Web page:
War of the Rebellion: Serial 073 Page 0129 Chapter L. REPORTS, ETC.-ARMY OF THE CUMBERLAND.

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troops erected a temporary breast-work of logs. About the same time Knipe's brigade, of Williams' division, formed on Ireland's refused right and Ruger's brigade on Candy's refused left. Knipe's brigade was withdrawn from that position in the night after my skirmishers had connected with Butterfield's. The nature of the ground on which the battle of Pine Hill was fought prevented the use of artillery on my part. During the night works with embrasures were constructed on the left of my line with the purpose of using them the next day. My thanks are due to Brigadier-General Williams, commanding First Division of this corps, for his courtesy in tendering me the services of Colonel Robinson's brigade; also, to Colonel Robinson for his promptness in responding to my wishes. His brigade, although not brought into action, was placed in a position in reserve, where in case of attack by the enemy it would have rendered efficient service. Colonels Candy, Jones, and Ireland deserve the highest commendation for the manner in which their respective brigades were maneuvered. Colonels Cobham and Pardee and Lieutenant-Colonel Jackson, in command of a very extended skirmish line, conducted their advance with skill and gallantry. Indeed it is difficult to select names for special mention in this battle where every officer and man acted with heroic determination. The members of my staff rendered me quick, intelligent, and unwearied service. The proportion of casualties among officers in my command was unusually great; among them Captain Veale, assistant commissary of musters, who, acting as aide-de-camp, was severely wounded through the lungs in the early part of the action. Among field officers wounded were Major Cresson, Seventy-third Pennsylvania Volunteers; Captain Gimber, commanding One hundred and ninth Pennsylvania Volunteers; Colonel Rickards, Twenty-ninth Pennsylvania Volunteers; Major Stegman, One hundred and second New York Volunteers, all of whom were in command of their respective regiments.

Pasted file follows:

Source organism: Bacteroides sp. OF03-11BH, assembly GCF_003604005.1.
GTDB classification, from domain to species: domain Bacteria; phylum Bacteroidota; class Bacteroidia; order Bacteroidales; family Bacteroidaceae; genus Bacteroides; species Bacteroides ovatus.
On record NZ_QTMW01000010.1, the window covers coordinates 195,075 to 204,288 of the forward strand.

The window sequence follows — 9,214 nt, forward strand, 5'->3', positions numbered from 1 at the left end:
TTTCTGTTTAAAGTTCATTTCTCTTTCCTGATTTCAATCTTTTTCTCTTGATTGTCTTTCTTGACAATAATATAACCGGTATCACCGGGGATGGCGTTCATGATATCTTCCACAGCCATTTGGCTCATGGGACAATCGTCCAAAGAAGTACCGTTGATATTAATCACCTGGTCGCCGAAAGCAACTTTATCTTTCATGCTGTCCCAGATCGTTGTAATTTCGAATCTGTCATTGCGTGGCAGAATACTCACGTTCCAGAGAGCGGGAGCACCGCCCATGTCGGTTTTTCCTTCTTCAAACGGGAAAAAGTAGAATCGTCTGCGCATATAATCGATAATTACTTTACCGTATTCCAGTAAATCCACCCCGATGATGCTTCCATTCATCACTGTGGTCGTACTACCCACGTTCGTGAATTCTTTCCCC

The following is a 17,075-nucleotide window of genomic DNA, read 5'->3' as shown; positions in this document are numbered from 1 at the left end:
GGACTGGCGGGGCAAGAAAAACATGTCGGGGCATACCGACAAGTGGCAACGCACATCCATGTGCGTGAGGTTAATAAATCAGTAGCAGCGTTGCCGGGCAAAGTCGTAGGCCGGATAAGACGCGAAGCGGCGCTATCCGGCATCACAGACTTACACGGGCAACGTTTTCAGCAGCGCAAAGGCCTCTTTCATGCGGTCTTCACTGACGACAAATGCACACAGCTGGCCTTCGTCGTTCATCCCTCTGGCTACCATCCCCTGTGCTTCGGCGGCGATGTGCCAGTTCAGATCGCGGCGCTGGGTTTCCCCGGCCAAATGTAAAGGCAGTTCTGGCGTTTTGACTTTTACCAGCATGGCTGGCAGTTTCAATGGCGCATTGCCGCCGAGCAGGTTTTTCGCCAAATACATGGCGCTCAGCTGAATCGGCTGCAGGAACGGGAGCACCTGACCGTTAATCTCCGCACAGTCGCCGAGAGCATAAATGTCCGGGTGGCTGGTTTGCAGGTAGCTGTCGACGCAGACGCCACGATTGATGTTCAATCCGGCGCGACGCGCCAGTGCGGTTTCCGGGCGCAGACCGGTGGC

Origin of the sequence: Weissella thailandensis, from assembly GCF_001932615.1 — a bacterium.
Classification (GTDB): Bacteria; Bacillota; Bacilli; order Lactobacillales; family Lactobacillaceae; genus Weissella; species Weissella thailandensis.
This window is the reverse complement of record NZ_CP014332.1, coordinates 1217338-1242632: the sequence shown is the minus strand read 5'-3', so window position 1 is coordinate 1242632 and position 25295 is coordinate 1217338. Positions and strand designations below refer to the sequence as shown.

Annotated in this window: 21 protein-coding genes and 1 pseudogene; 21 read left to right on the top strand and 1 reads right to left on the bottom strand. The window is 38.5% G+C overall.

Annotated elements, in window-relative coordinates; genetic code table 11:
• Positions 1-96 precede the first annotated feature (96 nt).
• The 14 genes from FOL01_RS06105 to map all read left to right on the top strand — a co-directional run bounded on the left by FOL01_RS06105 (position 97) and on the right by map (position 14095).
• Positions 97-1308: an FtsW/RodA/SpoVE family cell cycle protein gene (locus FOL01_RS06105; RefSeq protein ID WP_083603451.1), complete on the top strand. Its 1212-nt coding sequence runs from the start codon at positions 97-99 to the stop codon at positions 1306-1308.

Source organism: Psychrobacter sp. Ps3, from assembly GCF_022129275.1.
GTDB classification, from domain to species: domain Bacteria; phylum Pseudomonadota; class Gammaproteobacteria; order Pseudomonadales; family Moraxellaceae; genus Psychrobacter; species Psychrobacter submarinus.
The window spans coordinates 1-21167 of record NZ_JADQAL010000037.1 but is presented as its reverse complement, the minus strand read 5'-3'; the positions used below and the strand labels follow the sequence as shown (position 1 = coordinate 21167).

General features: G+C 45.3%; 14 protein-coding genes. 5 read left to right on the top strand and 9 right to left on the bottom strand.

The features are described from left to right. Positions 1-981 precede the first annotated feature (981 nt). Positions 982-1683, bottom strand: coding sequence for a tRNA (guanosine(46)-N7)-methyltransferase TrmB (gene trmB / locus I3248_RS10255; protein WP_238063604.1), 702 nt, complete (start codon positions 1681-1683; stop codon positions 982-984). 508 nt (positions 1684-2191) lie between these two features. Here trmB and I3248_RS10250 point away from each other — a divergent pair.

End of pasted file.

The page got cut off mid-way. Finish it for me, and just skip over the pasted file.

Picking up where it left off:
Casualties in battle of Pine Hill, Ga.

Killed Wounded Missing Aggregate

Commissioned officers 1 25 - 26

Enlisted men 81 407 5 493

Total 82 432 5 519

June 16, early this forenoon Butterfield's division connected with my right. Both of my batteries were placed in position near my right and left and opened on the enemy, enfilading portions of their works. The enemy's artillery replied as much as they could, while closely watched by our sharpshooters. The casualties during the day on the skirmish line, especially in the Second Brigade, were severe. The enemy made several ineffectual sorties upon us during the day, our close proximity being very harassing to them. June 17, before 1 a.m., Major Symmes, Fifth Ohio Volunteers, division officer of the day, sent me word that the enemy had evacuated and the skirmishers under his command had entered their works. I immediately communicated this information to the major-general commanding corps, and without awaiting his orders, occupied the evacuated works with my entire division, and advanced a line of